The big question on every nonprofit organizations' mind is, will this Donate button help their charity raise a decent amount of money? From all the donor data I have seen on Facebook, the answer is NO! I predict that the majority of nonprofit organizations won’t raise very much money on Facebook unless your organization’s mission is to protect cute wildlife and animals, or works on disaster relief during a disaster. Here’s why:

People Don’t Use Facebook to Donate Money

People use Facebook to share stories, photos, and videos with friends. They comment on posts and like status updates. It’s a social space to be, you guessed it - social. Giving money is not a very social activity on Facebook. And when it comes to nonprofits, your supporters want to be engaged and feel like they are helping you to achieve your mission. There is a time and a place for giving money, and Facebook is not really that place. BTW, you should check out the Nonprofit Social Networking Benchmark Report, which historically shows that the majority of nonprofits have not raised a dime on Facebook. And remember the days of Causes on Facebook where many nonprofits struggled to raise money?

Facebook’s User Experience is Not Focused on Donation Conversions

There is a lot of design and user experience strategy that goes into raising money online. That’s why nonprofits spend a lot of time and resources on designing donation pages that focus on conversion rates. While it’s nice to see Facebook being charitable, having a little Donate button mixed in with all of their other features vying for users attention will negatively impact conversion rates.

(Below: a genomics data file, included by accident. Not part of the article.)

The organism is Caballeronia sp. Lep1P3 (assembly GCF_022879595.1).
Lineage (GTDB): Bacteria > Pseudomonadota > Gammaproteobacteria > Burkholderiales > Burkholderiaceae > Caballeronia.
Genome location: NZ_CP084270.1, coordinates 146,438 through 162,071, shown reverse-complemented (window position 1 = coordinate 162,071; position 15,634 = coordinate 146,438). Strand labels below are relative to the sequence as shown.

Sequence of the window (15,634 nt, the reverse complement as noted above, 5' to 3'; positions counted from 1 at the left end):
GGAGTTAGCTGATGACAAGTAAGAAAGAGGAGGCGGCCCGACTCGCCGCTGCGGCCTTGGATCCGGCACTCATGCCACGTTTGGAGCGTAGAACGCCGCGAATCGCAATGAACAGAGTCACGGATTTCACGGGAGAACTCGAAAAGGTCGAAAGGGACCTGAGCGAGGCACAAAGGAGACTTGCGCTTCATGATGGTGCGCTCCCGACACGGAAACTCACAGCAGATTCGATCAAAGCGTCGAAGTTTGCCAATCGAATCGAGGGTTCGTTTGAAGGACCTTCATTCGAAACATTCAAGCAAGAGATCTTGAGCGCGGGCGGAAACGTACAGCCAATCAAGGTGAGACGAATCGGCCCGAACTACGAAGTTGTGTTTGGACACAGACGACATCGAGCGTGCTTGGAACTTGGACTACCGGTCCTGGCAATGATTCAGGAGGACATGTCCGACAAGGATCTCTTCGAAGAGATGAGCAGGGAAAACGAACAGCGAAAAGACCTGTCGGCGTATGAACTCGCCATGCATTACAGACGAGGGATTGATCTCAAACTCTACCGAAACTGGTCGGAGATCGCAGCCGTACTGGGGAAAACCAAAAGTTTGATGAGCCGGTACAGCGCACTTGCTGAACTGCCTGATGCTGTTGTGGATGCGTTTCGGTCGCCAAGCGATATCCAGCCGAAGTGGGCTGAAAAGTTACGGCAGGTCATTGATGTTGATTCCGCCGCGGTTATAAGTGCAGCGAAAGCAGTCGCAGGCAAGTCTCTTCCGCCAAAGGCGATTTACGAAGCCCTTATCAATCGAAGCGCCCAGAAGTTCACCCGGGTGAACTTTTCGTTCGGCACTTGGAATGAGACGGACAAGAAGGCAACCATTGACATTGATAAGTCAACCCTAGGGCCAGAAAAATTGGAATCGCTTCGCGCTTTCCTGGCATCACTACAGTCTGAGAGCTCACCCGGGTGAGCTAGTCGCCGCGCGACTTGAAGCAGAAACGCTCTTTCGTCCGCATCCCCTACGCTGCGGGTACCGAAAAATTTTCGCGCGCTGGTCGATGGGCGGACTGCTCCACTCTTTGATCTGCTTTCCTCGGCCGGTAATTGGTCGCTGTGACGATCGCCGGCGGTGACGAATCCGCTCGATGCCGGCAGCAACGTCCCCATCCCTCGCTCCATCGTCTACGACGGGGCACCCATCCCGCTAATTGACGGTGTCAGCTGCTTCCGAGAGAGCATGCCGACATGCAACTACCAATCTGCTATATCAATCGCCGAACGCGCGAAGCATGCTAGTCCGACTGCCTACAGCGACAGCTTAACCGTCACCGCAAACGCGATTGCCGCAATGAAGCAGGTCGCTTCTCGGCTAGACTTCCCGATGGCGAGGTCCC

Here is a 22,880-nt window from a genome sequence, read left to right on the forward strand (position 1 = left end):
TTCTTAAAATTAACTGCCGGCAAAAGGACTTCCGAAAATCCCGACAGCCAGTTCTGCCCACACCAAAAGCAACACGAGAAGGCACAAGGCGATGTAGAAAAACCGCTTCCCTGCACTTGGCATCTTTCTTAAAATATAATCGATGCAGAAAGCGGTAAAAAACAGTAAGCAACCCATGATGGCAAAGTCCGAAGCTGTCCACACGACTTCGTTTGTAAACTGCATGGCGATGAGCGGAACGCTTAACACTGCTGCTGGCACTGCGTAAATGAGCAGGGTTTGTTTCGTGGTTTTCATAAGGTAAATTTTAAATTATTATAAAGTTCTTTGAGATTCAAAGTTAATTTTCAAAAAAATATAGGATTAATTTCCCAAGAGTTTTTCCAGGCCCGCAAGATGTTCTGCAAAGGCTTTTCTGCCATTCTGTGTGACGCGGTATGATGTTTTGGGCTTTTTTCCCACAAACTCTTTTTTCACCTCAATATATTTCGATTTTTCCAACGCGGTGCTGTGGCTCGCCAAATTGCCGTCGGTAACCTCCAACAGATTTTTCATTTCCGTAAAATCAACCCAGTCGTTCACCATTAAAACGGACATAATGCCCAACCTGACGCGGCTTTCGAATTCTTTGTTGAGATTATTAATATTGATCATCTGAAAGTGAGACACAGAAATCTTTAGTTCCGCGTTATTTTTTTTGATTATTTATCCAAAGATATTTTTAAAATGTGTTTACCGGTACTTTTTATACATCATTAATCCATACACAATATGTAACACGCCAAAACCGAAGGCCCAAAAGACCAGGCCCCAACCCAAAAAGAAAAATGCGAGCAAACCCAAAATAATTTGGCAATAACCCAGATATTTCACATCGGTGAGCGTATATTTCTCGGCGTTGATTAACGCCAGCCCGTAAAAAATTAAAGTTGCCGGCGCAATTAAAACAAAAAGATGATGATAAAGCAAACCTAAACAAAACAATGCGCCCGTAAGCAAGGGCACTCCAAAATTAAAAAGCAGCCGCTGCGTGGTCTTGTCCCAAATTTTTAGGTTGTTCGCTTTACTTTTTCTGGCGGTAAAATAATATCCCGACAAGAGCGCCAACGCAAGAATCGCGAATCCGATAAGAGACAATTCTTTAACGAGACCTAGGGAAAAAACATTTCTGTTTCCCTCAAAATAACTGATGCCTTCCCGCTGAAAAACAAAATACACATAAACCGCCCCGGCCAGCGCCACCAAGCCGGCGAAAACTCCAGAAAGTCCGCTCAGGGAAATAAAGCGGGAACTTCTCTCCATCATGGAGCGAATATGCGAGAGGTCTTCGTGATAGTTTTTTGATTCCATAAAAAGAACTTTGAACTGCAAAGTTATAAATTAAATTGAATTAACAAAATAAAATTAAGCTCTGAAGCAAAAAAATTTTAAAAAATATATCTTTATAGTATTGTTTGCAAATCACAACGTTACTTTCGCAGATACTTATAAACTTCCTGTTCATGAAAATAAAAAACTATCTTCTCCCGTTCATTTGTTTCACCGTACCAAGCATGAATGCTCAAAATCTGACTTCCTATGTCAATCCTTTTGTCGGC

Donations are not a priority for Facebook. What is a priority for Facebook is Wall Street, ad revenue, and paid partnerships. Facebook’s cluttered design has never been a good user experience, but nonprofits have muddled through it. After spending a few years building a community, now nonprofits are experiencing a decrease in organic reach as Facebook changes its algorithm to focus on paid content. Perhaps, in the future, Facebook will offer nonprofits paid options to better highlight the Donate button. However, the poor donation user experience still remains a large issue. 

No Access to Donor Data

Facebook does not plan on permitting donors to opt-in to have their information shared with nonprofits. Donors are the lifelines to nonprofits, yet nonprofits will not receive donors’ names, email, or other important contact information to continue cultivating these important people. This is problematic says Rob Manix, Senior Web Director of Rad Campaign and who works with me. "Many nonprofits dedicate considerable resources to track supporter’s multi channel donations and activities. Donor history is integral to strategically targeting advocates with relevant campaigns, avoiding donor fatigue, and stretching limited resources. Without this data the potential for multiple solicitations and angry supporters, is inevitable."

Why is Facebook doing this? They want all relationships to stay on Facebook.

It’s also not clear if nonprofits will be able to tell if donors “Liked” their page.

However, since Facebook is prioritizing revenue over community these days, I suspect they will offer paid options in the future for nonprofits to receive opt-in donor information.

If your nonprofit is interested in testing out the Facebook's new Donate feature, you can apply to be part of their program. However, my advice is not to get too excited about the this new feature. Experiment with the Donate button a bit, but do not turn your Facebook page into an ATM platform or your community will disengage.


New Studies Debate If Social Media Is Turning People Into Slacktivists